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As I was looking up the verb aufkreuzen in DWDS, I came across the following example of the verb's usage:

der Dieb kreuzte in L auf und wurde festgenommen

What does L mean? If X had been used in the sentence instead of L, it could have probably meant any location, just for the sake of this example. But I don't remember ever seeing L as a replacement for X in such a situation.

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It's an abbreviation. In juristical texts, names of people and locations are shortened to the first letter after they first appeared and police jargon follows this.

It could also be an abbreviation following the German car license plate system. L is Leipzig area then.

  • Ich halte es eher für eine Form der Anonymisierung (Herr K. aus L. ) als den Gebrauch eines bestimmten, eingeführten Begriffs. Die Annahme, man folge den Autokennzeichen, halte ich für weit hergeholt. – user unknown Mar 23 '17 at 4:30
  • @userunknown: Using license plate abbreviations is quite common, in my circles at least. You can even see them on street signs occasionally, e.g. when denoting areas of a city like "M-Pasing" for München-Pasing . – Gerhard Mar 23 '17 at 7:47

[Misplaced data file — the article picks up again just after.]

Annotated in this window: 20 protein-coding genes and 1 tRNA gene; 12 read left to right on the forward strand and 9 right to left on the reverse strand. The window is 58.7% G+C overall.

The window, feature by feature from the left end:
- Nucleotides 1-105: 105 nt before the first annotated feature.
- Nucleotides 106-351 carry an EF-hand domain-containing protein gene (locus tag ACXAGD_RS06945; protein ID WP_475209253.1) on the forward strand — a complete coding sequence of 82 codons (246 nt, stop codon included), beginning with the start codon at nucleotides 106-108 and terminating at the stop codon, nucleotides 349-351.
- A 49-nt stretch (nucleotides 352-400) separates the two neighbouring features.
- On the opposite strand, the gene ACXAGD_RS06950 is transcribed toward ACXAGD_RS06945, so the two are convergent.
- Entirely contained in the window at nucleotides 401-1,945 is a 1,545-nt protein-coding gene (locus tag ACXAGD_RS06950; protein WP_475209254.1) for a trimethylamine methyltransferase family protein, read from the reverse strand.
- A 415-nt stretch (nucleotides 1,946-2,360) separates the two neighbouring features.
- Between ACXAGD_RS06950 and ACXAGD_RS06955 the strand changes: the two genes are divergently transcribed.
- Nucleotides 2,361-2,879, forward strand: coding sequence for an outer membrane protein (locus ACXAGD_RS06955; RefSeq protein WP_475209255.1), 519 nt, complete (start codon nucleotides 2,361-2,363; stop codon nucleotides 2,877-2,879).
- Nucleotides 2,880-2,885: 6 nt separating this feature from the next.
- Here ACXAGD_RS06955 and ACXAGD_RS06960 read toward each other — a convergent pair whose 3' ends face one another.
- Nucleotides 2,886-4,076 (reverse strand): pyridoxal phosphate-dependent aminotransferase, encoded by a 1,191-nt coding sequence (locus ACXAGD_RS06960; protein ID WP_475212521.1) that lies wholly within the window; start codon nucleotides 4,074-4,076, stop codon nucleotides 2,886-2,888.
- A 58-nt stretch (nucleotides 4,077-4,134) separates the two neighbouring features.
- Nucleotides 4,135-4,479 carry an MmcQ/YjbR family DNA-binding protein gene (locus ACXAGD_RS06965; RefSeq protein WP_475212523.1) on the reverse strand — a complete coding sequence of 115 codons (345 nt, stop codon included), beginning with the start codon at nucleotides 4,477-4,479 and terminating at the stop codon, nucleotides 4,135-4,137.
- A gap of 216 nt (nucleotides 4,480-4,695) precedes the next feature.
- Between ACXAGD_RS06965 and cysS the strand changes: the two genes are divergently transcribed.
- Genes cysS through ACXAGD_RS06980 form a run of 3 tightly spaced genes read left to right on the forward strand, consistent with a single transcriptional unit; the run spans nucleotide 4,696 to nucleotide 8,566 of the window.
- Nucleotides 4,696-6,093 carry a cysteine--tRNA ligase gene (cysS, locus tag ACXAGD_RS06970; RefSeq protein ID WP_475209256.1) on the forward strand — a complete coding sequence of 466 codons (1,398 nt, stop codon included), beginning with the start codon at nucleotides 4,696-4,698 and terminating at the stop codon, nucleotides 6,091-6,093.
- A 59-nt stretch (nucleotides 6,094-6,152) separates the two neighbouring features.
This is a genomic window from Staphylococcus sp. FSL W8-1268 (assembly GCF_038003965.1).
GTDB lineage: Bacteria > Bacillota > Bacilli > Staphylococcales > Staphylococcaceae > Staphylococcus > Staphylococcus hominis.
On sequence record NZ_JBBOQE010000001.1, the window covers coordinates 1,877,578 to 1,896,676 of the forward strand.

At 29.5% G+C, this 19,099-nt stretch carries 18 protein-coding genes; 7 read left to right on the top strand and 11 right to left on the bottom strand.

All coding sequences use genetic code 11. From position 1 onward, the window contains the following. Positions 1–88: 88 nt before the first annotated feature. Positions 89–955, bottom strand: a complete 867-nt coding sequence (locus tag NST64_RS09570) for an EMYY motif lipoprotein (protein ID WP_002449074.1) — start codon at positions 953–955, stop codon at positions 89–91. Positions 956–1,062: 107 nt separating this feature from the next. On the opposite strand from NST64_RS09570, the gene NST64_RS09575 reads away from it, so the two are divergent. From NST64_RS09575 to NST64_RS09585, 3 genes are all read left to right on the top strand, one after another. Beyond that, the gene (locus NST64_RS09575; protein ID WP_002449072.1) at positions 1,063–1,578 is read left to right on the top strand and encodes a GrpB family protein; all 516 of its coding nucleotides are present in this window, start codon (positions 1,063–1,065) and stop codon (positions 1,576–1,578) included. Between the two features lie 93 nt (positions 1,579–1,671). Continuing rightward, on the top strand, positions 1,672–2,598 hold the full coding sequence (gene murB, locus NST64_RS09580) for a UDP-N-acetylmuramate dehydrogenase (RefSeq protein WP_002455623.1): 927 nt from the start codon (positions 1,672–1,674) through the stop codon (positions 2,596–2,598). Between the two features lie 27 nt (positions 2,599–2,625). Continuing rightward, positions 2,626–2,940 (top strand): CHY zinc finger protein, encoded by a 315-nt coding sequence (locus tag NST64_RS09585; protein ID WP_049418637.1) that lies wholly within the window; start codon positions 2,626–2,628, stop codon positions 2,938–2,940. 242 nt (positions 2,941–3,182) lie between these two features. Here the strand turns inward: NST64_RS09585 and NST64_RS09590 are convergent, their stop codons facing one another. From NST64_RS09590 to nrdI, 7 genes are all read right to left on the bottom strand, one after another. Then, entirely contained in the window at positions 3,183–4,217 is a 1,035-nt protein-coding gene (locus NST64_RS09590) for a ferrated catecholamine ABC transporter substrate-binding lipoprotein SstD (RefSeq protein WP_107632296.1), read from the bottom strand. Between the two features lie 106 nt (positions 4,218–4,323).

• @Gerhard: Du müsstest schon mit etwas beeindruckenderem daherkommen als M.-Pasing, etwa HL- oder MTK-irgendwas. Das würde aber dann immer noch nicht bedeuten, dass es in juristisch/polizeiliche und journalistische Sprachgepflogen eingewandert ist. – user unknown Mar 24 '17 at 6:26
  • @userunknown: there is, however, absolutely no context given. I would not have placed a sentence like this into a judicial- or police-text (and I have little idea of what is customary here in terms of abbreviations), as "aufkreuzen" is rather informal. To me, this is something somebody could say/email/text/blog, with some stretch of imagination it might appear in a (local?) newspaper. But again - who knows, there is no context. I am just saying that licence plates are sometimes used as abbreviations. – Gerhard Mar 24 '17 at 7:34
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    @userunknown: as for other examples: in my experience, the use on street signs is (naturally) more limited to cities, like HD-xxx. For "Kreise" this use does not make sense, but especially for the more unwieldy ones ("MTK") their use in texts is not unheard of (e.g. kreisblatt.de/lokales/main-taunus-kreis/…). Googleing "im MTK" (with quotation marks) yields more results. – Gerhard Mar 24 '17 at 8:02
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In this example, X could have been used as well as L. L has no special meaning. Perhaps not so many locations, towns or villages start with the letter X, so L might sound more colourful in the context of this sentence.

(I personally regard this "location anomyzation" as unnecessary and the example could as well say "der Dieb kreuzte in Leipzig auf und wurde festgenommen" without offending anybody.)

  • It could be not anonymization, but perhaps just an abbreviation, referring to the location established earlier in a report. Taken out of context won't tell us anything, of course. – Joey Jun 18 '18 at 7:51

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